Saturday, June 3, 2017

Love & Hisses

The only thing I really like about New Jersey besides the rest stops on the turnpike, is the Liberty Science Center.

When my son Zachary was 10, I took him there for a bug show.

There was a long line.

I remember the line because that was the year we moved him into Solomon Schechter Westchester from an orthodox day school. A person joined the line right behind us, a young person, and Zachary, who had not spoken one word of the holy tongue in 5 years and 110,000  dollars in tuition, turned to me, and in flawless Hebrew, said, ”Ima, mah aht choshevet? Zeh yeled o yalda?”

My jaw hit the floor. He was asking if I thought the person was a boy or a girl. In Hebrew. Two weeks at Schechter and he was even pronouncing the ‘o’ the Israeli way.

But back to the bugs.

I’m not sure how it happened, but it happened that we were front and center when we finally got to  the mini auditorium which was arrayed like a sunken living room, but with bugs.

There were insects from every continent. Zachary was ecstatic as the entomologist lifted each beetle, millipede, and winged insect into the light and into my coming nightmare.

The people behind us pushed forward.

Look how the mandible forms a piercing stylet! Did you know there are over 42,000 types of plant-sucking bugs? Can you believe that some bugs have been pestering the nebukhdike creatures around them since the Permian Period, 300 million years ago? I believe! I believe!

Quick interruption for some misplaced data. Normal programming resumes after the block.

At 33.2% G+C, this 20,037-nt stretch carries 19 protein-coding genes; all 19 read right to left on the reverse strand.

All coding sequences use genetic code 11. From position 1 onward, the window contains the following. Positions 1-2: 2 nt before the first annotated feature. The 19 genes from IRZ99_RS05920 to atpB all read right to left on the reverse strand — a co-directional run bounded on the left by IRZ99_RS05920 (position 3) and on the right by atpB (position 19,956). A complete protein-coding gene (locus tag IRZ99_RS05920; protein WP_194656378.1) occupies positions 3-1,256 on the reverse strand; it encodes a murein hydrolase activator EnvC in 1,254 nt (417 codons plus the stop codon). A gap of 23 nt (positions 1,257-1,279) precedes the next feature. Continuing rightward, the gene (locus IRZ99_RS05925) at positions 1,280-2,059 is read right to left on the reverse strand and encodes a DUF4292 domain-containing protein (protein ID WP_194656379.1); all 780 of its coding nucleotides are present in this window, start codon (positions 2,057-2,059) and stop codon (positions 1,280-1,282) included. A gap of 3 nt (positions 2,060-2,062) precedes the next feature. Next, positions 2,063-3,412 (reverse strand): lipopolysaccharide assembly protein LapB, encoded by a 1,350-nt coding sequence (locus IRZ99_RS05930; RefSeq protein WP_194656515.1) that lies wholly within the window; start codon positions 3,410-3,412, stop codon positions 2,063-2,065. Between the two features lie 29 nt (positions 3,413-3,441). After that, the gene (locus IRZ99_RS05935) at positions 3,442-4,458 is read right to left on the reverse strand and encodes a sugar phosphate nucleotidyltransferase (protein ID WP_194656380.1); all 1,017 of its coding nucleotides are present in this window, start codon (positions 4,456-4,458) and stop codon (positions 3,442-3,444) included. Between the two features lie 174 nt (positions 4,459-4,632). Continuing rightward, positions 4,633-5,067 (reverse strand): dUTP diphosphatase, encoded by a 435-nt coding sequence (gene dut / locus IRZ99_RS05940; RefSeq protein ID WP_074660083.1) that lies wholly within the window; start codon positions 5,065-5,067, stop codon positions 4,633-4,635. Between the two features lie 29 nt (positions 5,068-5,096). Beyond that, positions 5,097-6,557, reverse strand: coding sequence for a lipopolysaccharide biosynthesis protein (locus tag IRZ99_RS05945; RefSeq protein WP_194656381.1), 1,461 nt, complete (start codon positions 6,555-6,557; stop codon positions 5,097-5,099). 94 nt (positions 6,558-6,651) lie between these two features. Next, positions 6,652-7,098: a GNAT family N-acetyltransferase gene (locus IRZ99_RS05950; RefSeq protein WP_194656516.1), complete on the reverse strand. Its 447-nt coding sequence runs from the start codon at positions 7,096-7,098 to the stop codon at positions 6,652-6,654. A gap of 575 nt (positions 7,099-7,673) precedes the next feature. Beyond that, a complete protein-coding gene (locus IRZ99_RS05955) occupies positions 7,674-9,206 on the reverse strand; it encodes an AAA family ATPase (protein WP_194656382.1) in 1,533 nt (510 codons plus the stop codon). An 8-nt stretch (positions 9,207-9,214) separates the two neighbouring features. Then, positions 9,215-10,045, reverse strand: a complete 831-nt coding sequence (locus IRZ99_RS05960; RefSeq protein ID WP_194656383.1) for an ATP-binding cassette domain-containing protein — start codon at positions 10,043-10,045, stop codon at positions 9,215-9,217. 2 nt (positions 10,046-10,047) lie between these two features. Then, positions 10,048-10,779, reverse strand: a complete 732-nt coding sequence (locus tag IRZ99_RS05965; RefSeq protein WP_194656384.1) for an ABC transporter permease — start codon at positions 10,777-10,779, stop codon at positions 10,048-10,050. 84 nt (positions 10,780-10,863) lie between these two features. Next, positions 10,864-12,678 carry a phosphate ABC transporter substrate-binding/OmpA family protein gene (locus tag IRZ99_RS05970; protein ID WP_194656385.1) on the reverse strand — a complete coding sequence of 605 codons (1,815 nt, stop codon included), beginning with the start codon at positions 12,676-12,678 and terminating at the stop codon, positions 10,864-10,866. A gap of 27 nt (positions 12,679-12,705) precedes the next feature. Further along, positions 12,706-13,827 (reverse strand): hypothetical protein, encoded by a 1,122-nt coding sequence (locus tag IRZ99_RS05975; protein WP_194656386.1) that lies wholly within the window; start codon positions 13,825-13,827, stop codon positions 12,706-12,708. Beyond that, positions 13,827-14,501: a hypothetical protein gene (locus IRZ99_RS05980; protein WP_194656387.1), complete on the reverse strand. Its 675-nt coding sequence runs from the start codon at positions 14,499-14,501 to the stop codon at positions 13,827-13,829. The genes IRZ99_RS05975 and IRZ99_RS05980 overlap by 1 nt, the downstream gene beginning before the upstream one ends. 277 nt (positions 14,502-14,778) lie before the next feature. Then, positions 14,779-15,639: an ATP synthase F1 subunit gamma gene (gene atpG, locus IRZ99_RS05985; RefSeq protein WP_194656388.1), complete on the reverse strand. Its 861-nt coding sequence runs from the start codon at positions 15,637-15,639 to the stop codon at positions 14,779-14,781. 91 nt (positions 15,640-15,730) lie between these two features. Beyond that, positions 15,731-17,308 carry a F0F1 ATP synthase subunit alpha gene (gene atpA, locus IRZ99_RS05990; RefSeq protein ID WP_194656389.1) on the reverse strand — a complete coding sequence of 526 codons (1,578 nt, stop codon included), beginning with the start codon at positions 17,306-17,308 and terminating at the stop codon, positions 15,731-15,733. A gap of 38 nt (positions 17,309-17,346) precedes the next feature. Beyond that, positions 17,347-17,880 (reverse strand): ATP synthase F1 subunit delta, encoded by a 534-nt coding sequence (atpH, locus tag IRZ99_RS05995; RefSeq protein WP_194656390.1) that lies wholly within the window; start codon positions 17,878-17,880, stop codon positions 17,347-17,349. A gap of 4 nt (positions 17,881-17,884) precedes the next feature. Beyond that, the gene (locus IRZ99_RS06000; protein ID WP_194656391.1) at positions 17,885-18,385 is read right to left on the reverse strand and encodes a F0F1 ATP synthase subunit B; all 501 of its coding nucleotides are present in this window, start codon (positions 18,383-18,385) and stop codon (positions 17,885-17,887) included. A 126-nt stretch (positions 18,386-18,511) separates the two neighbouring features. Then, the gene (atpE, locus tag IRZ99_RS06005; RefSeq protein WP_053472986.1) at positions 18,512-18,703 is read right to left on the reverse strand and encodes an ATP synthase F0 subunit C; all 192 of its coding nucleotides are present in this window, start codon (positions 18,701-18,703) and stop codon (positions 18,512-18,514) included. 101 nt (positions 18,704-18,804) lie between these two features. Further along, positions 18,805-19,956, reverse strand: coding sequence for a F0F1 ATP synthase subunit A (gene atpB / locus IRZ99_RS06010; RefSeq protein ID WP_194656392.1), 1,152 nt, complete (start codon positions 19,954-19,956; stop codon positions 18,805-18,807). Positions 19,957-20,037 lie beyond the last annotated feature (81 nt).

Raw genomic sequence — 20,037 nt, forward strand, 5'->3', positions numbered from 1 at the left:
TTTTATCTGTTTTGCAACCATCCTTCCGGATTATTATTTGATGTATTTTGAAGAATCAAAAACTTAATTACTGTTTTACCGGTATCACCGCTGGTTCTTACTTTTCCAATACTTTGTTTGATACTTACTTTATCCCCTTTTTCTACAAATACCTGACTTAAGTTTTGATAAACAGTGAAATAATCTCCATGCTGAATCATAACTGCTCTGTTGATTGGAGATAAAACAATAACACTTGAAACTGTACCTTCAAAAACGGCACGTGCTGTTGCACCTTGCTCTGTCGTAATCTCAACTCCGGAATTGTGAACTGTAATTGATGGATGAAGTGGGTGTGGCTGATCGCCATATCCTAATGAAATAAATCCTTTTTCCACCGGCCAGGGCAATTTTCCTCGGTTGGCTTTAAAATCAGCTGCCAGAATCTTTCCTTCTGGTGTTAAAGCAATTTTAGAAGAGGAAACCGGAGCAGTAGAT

And then the entomologist looked around and held up his hands. “So,” he said to the hush. “I have some lovely cockroaches here from Madagascar. Who would like to hold one?”

And before he got to the “Adults only please,” Zachary already had my hand up. Meaning that he had looked at me with his sweet dark chocolate eyes full of such deep love and entitled expectation that my hand rose in complicity.

I was cuter back then, too. “What’s YOUR Mom’s name,” the entomologist asked Zachary, unctuously.

There’s a smile you make when you’re in pain. It looks like a smile, because your teeth are bared, but unlike a real smile which usually allows for a space between your top and bottom row of teeth, this smile connects those rows in a gritting down-bite, and the corners of your temples rise up and away in attempted flight.

The entomologist reached into a cloudy tank, crawling with horrifying little things.